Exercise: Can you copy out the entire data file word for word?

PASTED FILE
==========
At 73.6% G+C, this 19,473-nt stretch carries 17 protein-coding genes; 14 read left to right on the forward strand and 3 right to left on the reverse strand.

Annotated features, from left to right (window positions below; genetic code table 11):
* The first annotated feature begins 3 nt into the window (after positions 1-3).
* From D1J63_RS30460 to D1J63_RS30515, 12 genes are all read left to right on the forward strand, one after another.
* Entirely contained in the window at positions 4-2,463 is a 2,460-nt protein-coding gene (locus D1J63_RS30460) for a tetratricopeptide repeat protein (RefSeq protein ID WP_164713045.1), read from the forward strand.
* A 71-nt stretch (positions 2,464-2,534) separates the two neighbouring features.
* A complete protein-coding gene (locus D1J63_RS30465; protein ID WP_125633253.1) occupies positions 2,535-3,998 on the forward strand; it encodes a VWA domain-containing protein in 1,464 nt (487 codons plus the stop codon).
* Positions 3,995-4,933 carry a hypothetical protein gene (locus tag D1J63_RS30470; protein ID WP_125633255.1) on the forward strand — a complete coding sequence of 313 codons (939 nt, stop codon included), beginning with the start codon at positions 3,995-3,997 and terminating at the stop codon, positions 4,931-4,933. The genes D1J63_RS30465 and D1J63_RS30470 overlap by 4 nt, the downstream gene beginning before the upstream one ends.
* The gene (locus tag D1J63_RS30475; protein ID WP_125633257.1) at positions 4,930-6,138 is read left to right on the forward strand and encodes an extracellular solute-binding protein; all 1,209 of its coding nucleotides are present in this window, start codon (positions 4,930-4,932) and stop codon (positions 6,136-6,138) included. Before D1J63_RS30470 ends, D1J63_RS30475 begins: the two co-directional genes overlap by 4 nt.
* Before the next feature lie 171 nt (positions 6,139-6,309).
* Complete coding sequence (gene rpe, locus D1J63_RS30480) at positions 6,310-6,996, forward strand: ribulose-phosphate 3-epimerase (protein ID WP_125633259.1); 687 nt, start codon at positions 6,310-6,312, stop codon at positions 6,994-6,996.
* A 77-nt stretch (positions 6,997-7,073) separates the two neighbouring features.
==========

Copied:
At 73.6% G+C, this 19,473-nt stretch carries 17 protein-coding genes; 14 read left to right on the forward strand and 3 right to left on the reverse strand.

Annotated features, from left to right (window positions below; genetic code table 11):
* The first annotated feature begins 3 nt into the window (after positions 1-3).
* From D1J63_RS30460 to D1J63_RS30515, 12 genes are all read left to right on the forward strand, one after another.
* Entirely contained in the window at positions 4-2,463 is a 2,460-nt protein-coding gene (locus D1J63_RS30460) for a tetratricopeptide repeat protein (RefSeq protein ID WP_164713045.1), read from the forward strand.
* A 71-nt stretch (positions 2,464-2,534) separates the two neighbouring features.
* A complete protein-coding gene (locus D1J63_RS30465; protein ID WP_125633253.1) occupies positions 2,535-3,998 on the forward strand; it encodes a VWA domain-containing protein in 1,464 nt (487 codons plus the stop codon).
* Positions 3,995-4,933 carry a hypothetical protein gene (locus tag D1J63_RS30470; protein ID WP_125633255.1) on the forward strand — a complete coding sequence of 313 codons (939 nt, stop codon included), beginning with the start codon at positions 3,995-3,997 and terminating at the stop codon, positions 4,931-4,933. The genes D1J63_RS30465 and D1J63_RS30470 overlap by 4 nt, the downstream gene beginning before the upstream one ends.
* The gene (locus tag D1J63_RS30475; protein ID WP_125633257.1) at positions 4,930-6,138 is read left to right on the forward strand and encodes an extracellular solute-binding protein; all 1,209 of its coding nucleotides are present in this window, start codon (positions 4,930-4,932) and stop codon (positions 6,136-6,138) included. Before D1J63_RS30470 ends, D1J63_RS30475 begins: the two co-directional genes overlap by 4 nt.
* Before the next feature lie 171 nt (positions 6,139-6,309).
* Complete coding sequence (gene rpe, locus D1J63_RS30480) at positions 6,310-6,996, forward strand: ribulose-phosphate 3-epimerase (protein ID WP_125633259.1); 687 nt, start codon at positions 6,310-6,312, stop codon at positions 6,994-6,996.
* A 77-nt stretch (positions 6,997-7,073) separates the two neighbouring features.